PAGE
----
Microbiota Makeup Related to Anorexia Nervosa Behaviors

Patients with anorexia nervosa have a different gut microbial makeup than patients without the eating disorder, according to a study published in the journal Psychosomatic Medicine.

Patients with anorexia nervosa have a different gut microbial makeup than patients without the eating disorder, according to a study published in the journal Psychosomatic Medicine.

Researchers from the University of North Carolina Health Care studied stool samples from 26 anorexia nervosa and healthy patients to analyze the relevance of the gut microbial makeup to psychopathy in anorexia nervosa.

The researchers wanted to determine whether the intestinal microbiota was integral in metabolic function and weight regulation. The all female participant group completed the Beck Depression and Anxiety Inventories and the Eating Disorder Examining Questionnaire.

The researchers discovered the microbiota might affect the “gut brain axis,” the relationship between the gut microbiome and the brain. The stool samples taken from clinic admissions had fewer types of bacteria, which made for a less diverse bacterial landscape in the anorexia nervosa patients.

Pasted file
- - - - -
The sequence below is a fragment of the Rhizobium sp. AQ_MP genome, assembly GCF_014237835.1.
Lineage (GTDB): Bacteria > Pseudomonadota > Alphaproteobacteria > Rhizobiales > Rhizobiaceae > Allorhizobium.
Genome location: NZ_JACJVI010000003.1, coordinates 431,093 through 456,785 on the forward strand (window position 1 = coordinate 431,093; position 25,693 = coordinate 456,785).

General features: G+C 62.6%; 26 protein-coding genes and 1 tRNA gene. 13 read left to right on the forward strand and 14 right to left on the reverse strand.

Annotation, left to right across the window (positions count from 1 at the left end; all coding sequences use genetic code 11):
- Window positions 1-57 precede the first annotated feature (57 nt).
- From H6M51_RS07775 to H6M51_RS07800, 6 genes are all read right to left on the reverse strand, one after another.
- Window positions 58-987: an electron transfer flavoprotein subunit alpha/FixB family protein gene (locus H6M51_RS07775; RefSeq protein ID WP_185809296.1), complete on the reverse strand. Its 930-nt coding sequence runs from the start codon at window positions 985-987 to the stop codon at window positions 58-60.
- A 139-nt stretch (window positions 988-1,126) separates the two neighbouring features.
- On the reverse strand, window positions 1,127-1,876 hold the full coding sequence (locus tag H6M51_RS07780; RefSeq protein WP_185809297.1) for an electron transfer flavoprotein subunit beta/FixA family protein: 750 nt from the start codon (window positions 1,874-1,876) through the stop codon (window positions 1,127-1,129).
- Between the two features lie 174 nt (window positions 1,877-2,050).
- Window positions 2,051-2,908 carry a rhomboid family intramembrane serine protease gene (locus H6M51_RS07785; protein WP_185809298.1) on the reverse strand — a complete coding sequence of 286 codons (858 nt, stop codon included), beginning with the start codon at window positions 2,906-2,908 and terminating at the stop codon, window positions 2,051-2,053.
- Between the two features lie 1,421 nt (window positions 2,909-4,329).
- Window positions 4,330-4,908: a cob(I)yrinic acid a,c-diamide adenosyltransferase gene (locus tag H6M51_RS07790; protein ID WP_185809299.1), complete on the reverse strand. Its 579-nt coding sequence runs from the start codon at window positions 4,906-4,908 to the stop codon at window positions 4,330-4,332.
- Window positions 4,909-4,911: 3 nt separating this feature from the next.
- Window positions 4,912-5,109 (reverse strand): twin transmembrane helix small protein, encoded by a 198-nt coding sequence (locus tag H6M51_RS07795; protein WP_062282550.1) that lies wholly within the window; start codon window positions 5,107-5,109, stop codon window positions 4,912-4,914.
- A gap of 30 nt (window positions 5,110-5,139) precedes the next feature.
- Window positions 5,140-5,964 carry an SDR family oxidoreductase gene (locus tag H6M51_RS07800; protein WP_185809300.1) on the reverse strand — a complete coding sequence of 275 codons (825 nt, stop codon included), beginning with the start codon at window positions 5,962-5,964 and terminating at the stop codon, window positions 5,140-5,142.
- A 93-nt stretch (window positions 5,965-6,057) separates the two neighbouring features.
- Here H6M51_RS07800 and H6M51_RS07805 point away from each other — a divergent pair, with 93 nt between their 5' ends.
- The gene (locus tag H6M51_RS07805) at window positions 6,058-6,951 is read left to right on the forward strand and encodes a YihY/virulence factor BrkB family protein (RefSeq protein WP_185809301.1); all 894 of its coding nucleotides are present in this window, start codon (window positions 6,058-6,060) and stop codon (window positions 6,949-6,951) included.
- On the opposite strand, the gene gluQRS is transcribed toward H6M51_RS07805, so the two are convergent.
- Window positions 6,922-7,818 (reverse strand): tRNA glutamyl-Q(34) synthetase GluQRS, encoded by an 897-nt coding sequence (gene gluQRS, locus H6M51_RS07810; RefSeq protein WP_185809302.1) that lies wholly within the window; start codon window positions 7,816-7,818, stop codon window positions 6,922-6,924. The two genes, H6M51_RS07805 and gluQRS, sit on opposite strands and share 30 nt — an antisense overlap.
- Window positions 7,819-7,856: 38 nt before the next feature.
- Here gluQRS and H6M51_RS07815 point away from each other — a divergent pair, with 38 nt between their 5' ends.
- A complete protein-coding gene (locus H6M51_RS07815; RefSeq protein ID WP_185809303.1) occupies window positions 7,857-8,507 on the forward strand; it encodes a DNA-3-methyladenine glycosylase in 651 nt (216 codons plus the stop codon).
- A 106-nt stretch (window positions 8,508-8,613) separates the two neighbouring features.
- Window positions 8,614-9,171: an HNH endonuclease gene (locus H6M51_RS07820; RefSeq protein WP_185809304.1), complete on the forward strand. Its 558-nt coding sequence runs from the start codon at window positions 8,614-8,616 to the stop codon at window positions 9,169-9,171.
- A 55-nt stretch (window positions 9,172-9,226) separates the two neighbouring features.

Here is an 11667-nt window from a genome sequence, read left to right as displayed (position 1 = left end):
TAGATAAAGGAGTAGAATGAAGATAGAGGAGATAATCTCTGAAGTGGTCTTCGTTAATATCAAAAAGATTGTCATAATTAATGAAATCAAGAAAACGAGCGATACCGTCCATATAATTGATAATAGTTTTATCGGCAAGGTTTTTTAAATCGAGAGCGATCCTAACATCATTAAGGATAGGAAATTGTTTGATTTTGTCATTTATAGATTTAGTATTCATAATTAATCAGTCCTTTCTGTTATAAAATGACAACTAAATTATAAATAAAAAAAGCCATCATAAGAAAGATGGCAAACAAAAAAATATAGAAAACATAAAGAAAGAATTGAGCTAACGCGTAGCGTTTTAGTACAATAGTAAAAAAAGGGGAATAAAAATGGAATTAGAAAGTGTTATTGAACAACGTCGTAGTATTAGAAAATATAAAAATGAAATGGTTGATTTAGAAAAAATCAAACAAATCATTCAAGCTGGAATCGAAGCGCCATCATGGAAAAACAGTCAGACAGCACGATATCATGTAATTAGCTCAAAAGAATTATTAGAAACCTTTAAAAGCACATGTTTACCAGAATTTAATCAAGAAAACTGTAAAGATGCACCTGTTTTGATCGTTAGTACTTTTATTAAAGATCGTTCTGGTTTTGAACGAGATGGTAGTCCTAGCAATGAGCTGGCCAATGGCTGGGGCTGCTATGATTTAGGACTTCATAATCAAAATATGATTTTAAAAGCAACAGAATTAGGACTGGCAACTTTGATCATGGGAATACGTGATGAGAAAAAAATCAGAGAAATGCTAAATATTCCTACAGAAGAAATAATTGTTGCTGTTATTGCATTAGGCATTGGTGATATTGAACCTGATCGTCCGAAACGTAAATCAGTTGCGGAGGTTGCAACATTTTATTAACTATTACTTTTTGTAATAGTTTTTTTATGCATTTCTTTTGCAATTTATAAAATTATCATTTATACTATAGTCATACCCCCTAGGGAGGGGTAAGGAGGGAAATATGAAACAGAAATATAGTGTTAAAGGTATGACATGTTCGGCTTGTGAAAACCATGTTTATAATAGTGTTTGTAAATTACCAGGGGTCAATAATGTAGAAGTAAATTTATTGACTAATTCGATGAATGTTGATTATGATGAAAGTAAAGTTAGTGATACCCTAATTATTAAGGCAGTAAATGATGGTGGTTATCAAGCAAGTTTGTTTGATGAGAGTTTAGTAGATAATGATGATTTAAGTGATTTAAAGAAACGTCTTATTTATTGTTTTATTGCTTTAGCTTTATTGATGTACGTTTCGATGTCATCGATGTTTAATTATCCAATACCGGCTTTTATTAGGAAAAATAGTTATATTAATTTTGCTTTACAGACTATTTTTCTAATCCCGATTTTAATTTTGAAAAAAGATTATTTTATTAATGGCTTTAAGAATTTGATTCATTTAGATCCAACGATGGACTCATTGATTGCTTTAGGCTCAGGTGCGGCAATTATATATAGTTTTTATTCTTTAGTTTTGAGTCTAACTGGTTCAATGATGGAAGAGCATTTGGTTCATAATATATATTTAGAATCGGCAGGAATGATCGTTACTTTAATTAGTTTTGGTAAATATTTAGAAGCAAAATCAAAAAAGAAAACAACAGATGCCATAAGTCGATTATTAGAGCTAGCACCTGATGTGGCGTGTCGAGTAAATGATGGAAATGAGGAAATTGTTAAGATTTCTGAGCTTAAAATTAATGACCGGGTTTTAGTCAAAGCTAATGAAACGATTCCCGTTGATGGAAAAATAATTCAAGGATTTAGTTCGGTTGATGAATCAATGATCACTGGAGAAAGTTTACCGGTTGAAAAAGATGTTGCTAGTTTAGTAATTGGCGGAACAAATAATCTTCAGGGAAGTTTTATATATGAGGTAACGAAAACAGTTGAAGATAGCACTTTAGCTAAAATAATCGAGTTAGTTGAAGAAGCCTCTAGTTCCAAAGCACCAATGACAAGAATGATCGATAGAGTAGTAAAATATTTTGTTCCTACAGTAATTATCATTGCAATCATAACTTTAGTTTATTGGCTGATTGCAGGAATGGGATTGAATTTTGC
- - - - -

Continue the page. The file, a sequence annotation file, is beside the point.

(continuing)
By the time the anorexia nervosa patients were discharged from the hospital, their microbial diversity had increased but was still significantly less varied when compared to the healthy patients. Typically, microbial diversity is a sign of better overall health, the researchers added.

“We’re not able to say a gut bacterial imbalance causes the symptoms of anorexia nervosa, including associated symptoms, such as anxiety and depression,” the study’s senior author Ian Carroll, PhD explained in a press release. “But the severe limitation of nutritional intake at the center of anorexia nervosa could change the composition of the gut microbial community.”

Previous studies have established the link between gut bacteria, weight regulation, and behavior, but this study adds particularly to the relationship when discussing anorexia nervosa, the researchers explained. In animal studies, behaviors related to stress and anxiety were changed when germs were introduced to their microbiomes.

“We’re not saying that altering gut bacteria will be the magic bullet for people with anorexia nervosa,” Carroll cautioned. “Other important factors are at play, obviously. But the gut microbiota is clearly important for a variety of health and brain related issues in humans. And it could be important for people with anorexia nervosa.”

Further research is on the horizon — the team will examine the relationship between microbiome and brain in mice models to see how the factors affect biology and behavior. Their research would indicate if healthy, diverse microbiota could be a potential therapeutic route for anorexia nervosa patients in the future.

“If specific alterations in [patients’] microbiota could make nourishment less uncomfortable, help patients regulate their weight, and positively affect behavior, then we might see fewer readmissions and more cures,” researcher Cynthia Bulik, PhD said of the potential new microbiota therapies.